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Wetlands are a priority habitat in the UK’s Biodiversity Action Plan and can support over one hundred priority species. However due to urban development and changes in farming practise the amount of wetland has significantly reduced, with 80% of the remaining wetlands in a poor or very poor condition. This lack of habitat has had a devastating impact on the species that rely on wetlands leaving many endangered.

The Ribble Life Together project has enabled Ribble Rivers Trust to restore and create new wetlands, which are either permanently or periodically wet, in order to reduce pressures on the catchment’s streams and rivers. Ponds, scrapes and water meadows are all important to rivers, as are upland peat bogs (blanket bogs) and bunds within ditches.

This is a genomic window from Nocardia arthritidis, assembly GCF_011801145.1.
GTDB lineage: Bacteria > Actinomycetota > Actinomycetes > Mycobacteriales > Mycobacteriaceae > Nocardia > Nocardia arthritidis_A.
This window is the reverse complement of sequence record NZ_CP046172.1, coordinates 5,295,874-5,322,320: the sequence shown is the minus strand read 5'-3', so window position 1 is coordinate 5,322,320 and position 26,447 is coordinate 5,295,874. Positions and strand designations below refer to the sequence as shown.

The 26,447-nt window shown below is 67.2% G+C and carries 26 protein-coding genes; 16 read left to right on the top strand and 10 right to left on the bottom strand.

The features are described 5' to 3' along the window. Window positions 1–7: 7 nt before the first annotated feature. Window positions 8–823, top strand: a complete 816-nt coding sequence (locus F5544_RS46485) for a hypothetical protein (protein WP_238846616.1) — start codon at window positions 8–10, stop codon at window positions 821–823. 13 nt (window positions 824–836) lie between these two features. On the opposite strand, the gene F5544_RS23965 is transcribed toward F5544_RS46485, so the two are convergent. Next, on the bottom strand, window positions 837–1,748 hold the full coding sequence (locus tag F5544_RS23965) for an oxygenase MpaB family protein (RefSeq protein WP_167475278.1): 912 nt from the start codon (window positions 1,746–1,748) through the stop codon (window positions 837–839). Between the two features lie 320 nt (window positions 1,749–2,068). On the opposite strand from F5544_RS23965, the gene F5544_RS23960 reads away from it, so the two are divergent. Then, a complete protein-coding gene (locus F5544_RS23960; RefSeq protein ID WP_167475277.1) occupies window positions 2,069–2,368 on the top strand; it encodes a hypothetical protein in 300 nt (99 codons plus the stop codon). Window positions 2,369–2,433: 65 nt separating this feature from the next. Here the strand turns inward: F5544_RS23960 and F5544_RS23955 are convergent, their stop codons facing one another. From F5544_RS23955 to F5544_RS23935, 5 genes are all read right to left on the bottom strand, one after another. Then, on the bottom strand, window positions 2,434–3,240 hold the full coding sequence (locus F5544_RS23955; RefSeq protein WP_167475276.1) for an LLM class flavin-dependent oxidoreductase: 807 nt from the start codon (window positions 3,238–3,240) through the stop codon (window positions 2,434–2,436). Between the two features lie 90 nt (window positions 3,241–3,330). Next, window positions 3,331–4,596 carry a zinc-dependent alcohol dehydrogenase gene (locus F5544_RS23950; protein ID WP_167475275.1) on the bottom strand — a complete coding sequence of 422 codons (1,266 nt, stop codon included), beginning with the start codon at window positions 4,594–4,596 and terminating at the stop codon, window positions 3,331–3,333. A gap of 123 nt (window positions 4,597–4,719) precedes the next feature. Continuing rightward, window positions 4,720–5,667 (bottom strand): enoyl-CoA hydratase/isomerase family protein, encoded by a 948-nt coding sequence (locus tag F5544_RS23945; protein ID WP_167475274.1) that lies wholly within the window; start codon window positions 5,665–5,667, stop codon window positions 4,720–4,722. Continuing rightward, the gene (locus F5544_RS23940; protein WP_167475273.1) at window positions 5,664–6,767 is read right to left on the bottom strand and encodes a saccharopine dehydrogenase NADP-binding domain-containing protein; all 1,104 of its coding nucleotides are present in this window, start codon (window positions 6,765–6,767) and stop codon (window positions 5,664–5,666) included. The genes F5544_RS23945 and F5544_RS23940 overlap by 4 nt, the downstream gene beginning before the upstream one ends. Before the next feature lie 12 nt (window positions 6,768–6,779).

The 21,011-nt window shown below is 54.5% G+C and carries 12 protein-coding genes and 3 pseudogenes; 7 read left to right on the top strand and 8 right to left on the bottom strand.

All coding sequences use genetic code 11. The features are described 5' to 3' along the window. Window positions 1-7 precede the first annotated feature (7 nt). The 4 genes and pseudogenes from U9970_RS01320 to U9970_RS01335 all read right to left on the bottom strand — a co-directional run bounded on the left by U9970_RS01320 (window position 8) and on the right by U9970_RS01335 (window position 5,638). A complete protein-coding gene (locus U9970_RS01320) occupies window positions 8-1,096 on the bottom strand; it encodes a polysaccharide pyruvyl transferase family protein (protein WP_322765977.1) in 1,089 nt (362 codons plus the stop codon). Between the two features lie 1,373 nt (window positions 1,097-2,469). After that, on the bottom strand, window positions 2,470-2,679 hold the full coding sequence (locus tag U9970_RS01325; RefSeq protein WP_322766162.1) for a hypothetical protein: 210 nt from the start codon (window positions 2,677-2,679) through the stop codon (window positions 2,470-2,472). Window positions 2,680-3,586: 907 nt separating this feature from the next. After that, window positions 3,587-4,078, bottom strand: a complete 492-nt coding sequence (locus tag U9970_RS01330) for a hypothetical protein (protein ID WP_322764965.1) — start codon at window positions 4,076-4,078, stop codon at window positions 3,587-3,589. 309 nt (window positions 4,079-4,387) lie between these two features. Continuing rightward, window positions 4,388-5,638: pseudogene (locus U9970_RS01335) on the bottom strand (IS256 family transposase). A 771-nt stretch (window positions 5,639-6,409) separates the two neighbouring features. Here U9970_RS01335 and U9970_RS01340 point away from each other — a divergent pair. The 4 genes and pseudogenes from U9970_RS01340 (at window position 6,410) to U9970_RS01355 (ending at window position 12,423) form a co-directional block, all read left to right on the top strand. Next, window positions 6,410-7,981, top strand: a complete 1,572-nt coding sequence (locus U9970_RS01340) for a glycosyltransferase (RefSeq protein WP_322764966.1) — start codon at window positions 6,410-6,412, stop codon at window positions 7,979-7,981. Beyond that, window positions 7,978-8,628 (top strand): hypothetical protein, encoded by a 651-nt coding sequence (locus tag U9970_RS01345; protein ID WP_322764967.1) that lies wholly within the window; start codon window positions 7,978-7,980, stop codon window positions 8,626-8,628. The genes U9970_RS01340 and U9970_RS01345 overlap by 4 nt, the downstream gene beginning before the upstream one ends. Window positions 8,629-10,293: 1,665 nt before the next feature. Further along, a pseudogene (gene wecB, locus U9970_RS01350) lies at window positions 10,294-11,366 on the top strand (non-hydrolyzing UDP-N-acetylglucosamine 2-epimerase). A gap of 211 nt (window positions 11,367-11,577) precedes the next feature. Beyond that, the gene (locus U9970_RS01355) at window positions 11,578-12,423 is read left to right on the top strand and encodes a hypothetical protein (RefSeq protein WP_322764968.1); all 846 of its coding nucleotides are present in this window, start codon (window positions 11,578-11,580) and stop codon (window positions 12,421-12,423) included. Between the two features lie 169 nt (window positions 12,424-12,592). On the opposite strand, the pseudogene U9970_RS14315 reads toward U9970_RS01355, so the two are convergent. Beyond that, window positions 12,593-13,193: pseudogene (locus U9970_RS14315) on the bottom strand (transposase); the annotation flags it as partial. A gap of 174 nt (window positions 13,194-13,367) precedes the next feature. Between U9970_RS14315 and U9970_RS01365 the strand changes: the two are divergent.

Each type of wetland has the potential to slow water run off rates and reduce the speed at which run-off enters streams and rivers as well as mitigating diffuse pollution by trapping and retaining sediment and nutrients.

Cam Fell peat project at Cam End Common

Cam End

Cuthberts Hill wetland near Chipping

Cuthberts Hill

Lower Agden habitat schemes on Agden Beck

Lower Agden

Knotts Lane habitat improvements

Knotts Lane

Slate Pits habitat scheme near Accrington

Slate Pits